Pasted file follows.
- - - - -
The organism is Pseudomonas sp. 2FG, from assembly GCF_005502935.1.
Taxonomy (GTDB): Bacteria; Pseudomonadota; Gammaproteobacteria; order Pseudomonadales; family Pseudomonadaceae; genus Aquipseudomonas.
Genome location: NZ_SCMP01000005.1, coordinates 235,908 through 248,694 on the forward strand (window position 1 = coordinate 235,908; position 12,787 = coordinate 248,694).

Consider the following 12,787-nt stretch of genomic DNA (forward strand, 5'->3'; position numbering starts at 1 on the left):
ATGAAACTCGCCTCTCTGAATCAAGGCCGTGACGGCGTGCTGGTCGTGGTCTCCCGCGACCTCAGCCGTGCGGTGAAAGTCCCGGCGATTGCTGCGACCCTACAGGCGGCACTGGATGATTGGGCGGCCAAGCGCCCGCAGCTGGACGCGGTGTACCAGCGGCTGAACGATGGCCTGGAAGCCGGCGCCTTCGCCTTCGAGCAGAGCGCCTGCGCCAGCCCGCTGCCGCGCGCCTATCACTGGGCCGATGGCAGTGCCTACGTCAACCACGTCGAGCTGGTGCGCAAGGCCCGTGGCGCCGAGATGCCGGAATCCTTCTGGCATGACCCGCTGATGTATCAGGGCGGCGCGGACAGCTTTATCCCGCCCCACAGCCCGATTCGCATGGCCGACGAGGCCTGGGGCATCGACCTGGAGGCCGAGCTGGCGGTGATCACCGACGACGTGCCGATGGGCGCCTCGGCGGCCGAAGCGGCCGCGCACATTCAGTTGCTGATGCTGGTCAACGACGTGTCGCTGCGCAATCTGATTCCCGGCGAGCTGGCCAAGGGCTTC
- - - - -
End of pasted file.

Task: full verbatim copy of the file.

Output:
The organism is Pseudomonas sp. 2FG, from assembly GCF_005502935.1.
Taxonomy (GTDB): Bacteria; Pseudomonadota; Gammaproteobacteria; order Pseudomonadales; family Pseudomonadaceae; genus Aquipseudomonas.
Genome location: NZ_SCMP01000005.1, coordinates 235,908 through 248,694 on the forward strand (window position 1 = coordinate 235,908; position 12,787 = coordinate 248,694).

Consider the following 12,787-nt stretch of genomic DNA (forward strand, 5'->3'; position numbering starts at 1 on the left):
ATGAAACTCGCCTCTCTGAATCAAGGCCGTGACGGCGTGCTGGTCGTGGTCTCCCGCGACCTCAGCCGTGCGGTGAAAGTCCCGGCGATTGCTGCGACCCTACAGGCGGCACTGGATGATTGGGCGGCCAAGCGCCCGCAGCTGGACGCGGTGTACCAGCGGCTGAACGATGGCCTGGAAGCCGGCGCCTTCGCCTTCGAGCAGAGCGCCTGCGCCAGCCCGCTGCCGCGCGCCTATCACTGGGCCGATGGCAGTGCCTACGTCAACCACGTCGAGCTGGTGCGCAAGGCCCGTGGCGCCGAGATGCCGGAATCCTTCTGGCATGACCCGCTGATGTATCAGGGCGGCGCGGACAGCTTTATCCCGCCCCACAGCCCGATTCGCATGGCCGACGAGGCCTGGGGCATCGACCTGGAGGCCGAGCTGGCGGTGATCACCGACGACGTGCCGATGGGCGCCTCGGCGGCCGAAGCGGCCGCGCACATTCAGTTGCTGATGCTGGTCAACGACGTGTCGCTGCGCAATCTGATTCCCGGCGAGCTGGCCAAGGGCTTC